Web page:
How Artificial Intelligence May Help Nonprofits Succeed
Hatch Founder Moshe Hecht Shares the Tech Company's Founding Story
Devin: What do you see as your superpower?
Moshe: I think something I have realized about myself is my power of empathy, really being able to be in the mind and heart of the person you’re speaking to when you’re talking to them or dealing with them.
Moshe Hecht, founder and CEO of Hatch, remembers working to help nonprofits reach their crowdfunding goals.
I've been through it with them when they were three months ahead of their crowdfunding campaigns and just were trying to imagine a narrative and trying to imagine the goals all the way down at the finish line when they were crying and hugging when they hit that goal. So I've been through the wringer with nonprofits.
Nonprofits struggle, he says, to get the trove of data from a successful crowdfunding campaign into their fundraising process. First, he notes, you have to get the data into your database. From there, you’ve got to add it all to your CRM.
Too often, he says, nonprofits are lucky just to get the names and emails into a single newsletter server with everyone getting the same emails. “Then they’re wondering why they’re getting a 5 percent, 10 percent unsubscribe rate,” Moshe says.
“They’re sitting on people who may have given $10, $15, $20 in that campaign, but their capacity to give could be in the millions—and they just don’t know it,” he says.
Repeatedly, over the years he served as the chief innovation officer for Charidy.com, a crowdfunding site for nonprofits, he heard people say, “I would solve this problem if only dot, dot, dot.”
Finally, he thought, “Maybe I should go and build this dot, dot, dot.”
Hatch is the dot, dot, dot.
Moshe and his Hatch team have aggregated over 300 pieces of data on “let’s just call it most people.” The data comes from public sources and includes things like giving history and analysis that yields giving capacity.
“We’re gathering information on their work, their career, their lifestyle, their social network, all information that, technically, if you would go do a ten-hour search on every individual in your database, you’d be able to find,” he says.
“We’re following all the GDPR, CCPA rules, so if someone wants to be forgotten, they go onto the site, they can delete their information,” Moshe says. “So, we’re following all the highest standards of data privacy.”
“What we’ve done at Hatch is we’ve delivered a beautiful platform where they can finally, really, for the first time for many organizations, see their people in their full light,” he says.
The tools allow nonprofit leaders to better engage a much higher proportion of the people who give, accelerating growth and driving more impact.
Throughout his career, Moshe has developed empathy as a superpower.
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How to Develop Empathy As a Superpower
One of the ways that Moshe applies empathy in his work is with hiring and firing employees. He explains:
There's a common phrase in the business world, “hire slow, fire fast.” So I have a new phrase. It's called hire slow and fire slow.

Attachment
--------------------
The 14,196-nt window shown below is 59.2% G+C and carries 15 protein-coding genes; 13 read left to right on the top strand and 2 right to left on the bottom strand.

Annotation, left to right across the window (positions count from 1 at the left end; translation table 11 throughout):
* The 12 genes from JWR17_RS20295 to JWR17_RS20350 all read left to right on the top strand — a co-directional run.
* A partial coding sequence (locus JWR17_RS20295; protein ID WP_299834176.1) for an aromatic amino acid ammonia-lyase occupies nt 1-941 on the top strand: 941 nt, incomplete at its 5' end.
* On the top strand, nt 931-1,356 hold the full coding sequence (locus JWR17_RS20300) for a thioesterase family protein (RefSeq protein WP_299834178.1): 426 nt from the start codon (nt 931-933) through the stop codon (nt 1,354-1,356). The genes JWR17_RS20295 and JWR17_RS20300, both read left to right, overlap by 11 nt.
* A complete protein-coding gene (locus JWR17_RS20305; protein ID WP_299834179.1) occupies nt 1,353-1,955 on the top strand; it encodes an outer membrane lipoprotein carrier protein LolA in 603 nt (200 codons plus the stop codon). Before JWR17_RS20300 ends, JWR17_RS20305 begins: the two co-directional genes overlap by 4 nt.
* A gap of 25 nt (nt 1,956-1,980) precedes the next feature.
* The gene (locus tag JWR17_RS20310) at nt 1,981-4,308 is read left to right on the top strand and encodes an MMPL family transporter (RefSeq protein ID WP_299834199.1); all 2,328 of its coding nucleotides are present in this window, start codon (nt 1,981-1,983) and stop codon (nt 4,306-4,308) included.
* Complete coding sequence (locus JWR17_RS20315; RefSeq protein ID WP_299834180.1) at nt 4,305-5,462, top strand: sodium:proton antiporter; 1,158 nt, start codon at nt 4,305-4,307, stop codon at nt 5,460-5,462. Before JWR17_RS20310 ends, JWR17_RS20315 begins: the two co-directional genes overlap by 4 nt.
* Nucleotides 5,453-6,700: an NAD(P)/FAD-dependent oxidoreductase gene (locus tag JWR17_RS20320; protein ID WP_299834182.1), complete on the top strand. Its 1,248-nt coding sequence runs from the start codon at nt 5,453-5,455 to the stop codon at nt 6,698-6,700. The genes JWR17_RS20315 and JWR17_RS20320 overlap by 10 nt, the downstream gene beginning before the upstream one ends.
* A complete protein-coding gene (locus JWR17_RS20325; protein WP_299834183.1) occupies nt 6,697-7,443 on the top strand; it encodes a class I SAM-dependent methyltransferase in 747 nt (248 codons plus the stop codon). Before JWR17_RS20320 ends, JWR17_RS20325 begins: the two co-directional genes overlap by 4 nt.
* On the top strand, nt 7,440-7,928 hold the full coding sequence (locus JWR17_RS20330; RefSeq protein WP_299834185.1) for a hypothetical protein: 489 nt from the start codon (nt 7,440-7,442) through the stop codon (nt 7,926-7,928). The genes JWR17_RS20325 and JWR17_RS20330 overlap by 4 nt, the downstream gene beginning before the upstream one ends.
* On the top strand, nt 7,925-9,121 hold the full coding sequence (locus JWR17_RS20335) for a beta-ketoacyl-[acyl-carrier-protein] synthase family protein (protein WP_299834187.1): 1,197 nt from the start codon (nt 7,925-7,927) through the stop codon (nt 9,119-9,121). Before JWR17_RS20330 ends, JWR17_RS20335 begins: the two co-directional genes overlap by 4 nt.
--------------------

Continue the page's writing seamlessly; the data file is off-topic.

You do all your due diligence before. And really, there isn't there just isn't enough due diligence before that you can do to find out what people are and how people really are. You can interview them for months. Then, within two weeks of them actually working for you, we'll learn so much more than you did.
So, but you've got to do your due diligence, you've got to do background checks, you've got to do all that. But then when the person doesn't pan out, we're so quick to, to say, well, you know, we have quotas to meet and fire fast.
Of course, in many cases, that's true. But I feel one of the things that I've learned in my eight years of hiring and even some firing is don't be so quick to fire people. Don't be so quick to get rid of them, because there is one example that really, really stands out to me.
In the beginning of my last company, there was someone who right away I felt like there's no way this guy's going to be sticking around. Then there was another executive, one of my peers said, saw something in this person and said, “No, no, no, no, you're making a mistake. You're making a mistake. I see something here.”
I didn't see it. I just really did not see it. Ultimately, after six years, he became our biggest earner. He became a real mentor to the other colleagues in the company. Eventually, he went on, got a degree, became a therapist and then started his own business.
That's probably one of the greatest lessons that that that I've learned. I think it's given me the power of empathy, the power of realizing also as a boss, the onus is on you, really, to nurture the person. Like, that's the point.
Moshe then added a checklist of questions to ask about your role as a manager concerning an underperforming employee:
Did you really do enough to nurture this person?
Are you really giving them the tools to succeed?
Are you giving them the environment where they can thrive?
“A lot of people have that potential,” he says. “If given all those stated things, they can become rock stars. They end up becoming your biggest assets.”
“It’s that power of empathy,” Moshe concludes.
If you follow Moshe’s example and advice, you can make empathy a leadership skill that becomes a superpower for good.